Sign In

Smelling a cure for diseases

April 6, 2020

Dog and medical enthusiasts gathered to support and learn more about PADs for Parkinson’s. The nonprofit that trains dogs to sniff out Parkinson’s Disease held a fundraising and outreach presentation on Nov. 16 at Brickworks.

“There is no definitive laboratory diagnosis for Parkinson’s,” PADs Founder Lisa Holt said. Hold started PADs in March 2016. According to the PADs’ website, PADs has trained more than 20 dogs with an accuracy of 90 percent or higher.

Parkinson’s is a degenerative disorder of the central nervous system that causes shaking and loss of motor skills. Holt noted it is also one of the few diseases that is known to cause a chemical change in the skin. That skin alteration emits a distinct odor. According to Holt, researchers believe that change occurs 10-15 years prior to tremor development. Doctors have told Holt, she said, that if a Parkinson’s patient could be treated even five or six years before tremors set in, it may be possible to add 40 years to the person’s life.

Holt turned the microphone over to Maria Goodavage, author of “Doctor Dogs: How Our Best Friends Are Becoming Our Best Medicine.” Goodavage traveled around the world researching the vast ways canines are being trained for use in the medical field.

Canines with their amazing olfactory senses, Goodavage explained, are able to detect more than just oncoming seizures in epileptic patients. Dogs can smell cancer, provide emotional support for PTSD and anxiety sufferers, and alert diabetics of blood sugar issues. Dogs trained to assist diabetics can also alert the person if their blood sugar is too high or too low. If it’s low, she explained, the dog will make a downward dog motion.

“Dogs don’t need a diagnosis to work miracles,” Goodavage said.

Eight PADs trained dogs — including a Pomeranian in a tutu, a border collie, a standard poodle and a black lab — were present to demonstrate their sniffing abilities. When presented with four choices, each dog was able to find the Parkinson’s sample within seconds. The canines indicated they had found the sent by sitting in front of the sample, at which point they were given a piece of turkey as a reward.

“It’s not even about the treat,” Holt said. “As you can see, these dogs love what they do.”

Register Your Dog

  • Most Recent News

    Coco The Therapy Dog

    Emergencies and tragedies can have a deep emotional effect on the first responders who do their best to provide help. “Most people don’t understand the wear and tear that the responders see on a daily basis. It does build up on them and can cause issues,” said Patrick Brandt, director of Delaware County Emergency Communications. […]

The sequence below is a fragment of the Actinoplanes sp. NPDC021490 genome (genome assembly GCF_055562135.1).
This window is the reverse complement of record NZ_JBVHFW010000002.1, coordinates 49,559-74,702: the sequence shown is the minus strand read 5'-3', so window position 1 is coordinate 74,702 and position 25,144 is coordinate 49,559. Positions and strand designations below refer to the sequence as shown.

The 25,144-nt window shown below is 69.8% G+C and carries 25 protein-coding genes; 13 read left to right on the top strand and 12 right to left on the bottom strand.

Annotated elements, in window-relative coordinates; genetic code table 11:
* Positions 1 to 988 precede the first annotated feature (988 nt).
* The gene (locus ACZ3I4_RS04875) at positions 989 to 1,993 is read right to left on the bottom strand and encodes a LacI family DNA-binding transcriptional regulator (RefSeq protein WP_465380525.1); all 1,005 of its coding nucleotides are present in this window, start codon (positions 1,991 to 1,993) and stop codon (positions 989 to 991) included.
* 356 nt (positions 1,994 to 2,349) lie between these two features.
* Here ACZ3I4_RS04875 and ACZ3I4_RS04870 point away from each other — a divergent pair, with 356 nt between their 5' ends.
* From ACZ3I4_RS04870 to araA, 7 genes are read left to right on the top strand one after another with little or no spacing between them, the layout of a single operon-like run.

Read more

    Seizure Alert Dog

    One girl’s journey to get a service dog ends on a happy note. Addi Lewis, 7, lives with epilepsy. As we reported in November 2019, the Tri-Cities community rallied behind her with fundraising efforts. It costs $20,000 to get a medical alert dog. Generous community donations of roughly $10,000, a $2,500 grant and a $15,000 […]

    Read more

    Four-Legged Friends On Campus

    A yellow English Labrador is among the newest members of the Loras College campus community this fall. Toksi, a service dog in training, goes to class with sophomore Ciera Hansen to help her classmates adjust to seeing service animals at the school. That will come in handy as students start to take on an active […]

    Read more

    Stolen Puppy In Denver

    Police are looking for two teens who might have been involved.Meredith) — A couple in Denver is asking for the public’s help to find their dog after they say he was stolen at gunpoint. Loki was the perfect addition for Shawn Rozinski and his girlfriend. “He’s high energy, he’s very lovable, like he just loves […]

    Read more

    PTSD Service Dogs

    esearch has shown that support dogs can speed up recovery from PTSD. Yet the cost of purchasing a service animal can be out of reach for many veterans. KMOX News discovered one local group that provides support dogs at no charge. Nicole Lanahan sits on a chair and pretends to sob. “Recon,” a German Shepherd […]

    Read more

    ESA Boogs Helps Staff

    A Delaware Valley dog has joined his owner on the front lines of the COVID-19 pandemic, bringing joy and hope to vulnerable adults sheltering from exposure to the virus. For the past several weeks, Boogs, a black and white Shih Tzu, has been visiting residents of Divine Providence Village (DPV), an intermediate care facility (ICF) […]

    Read more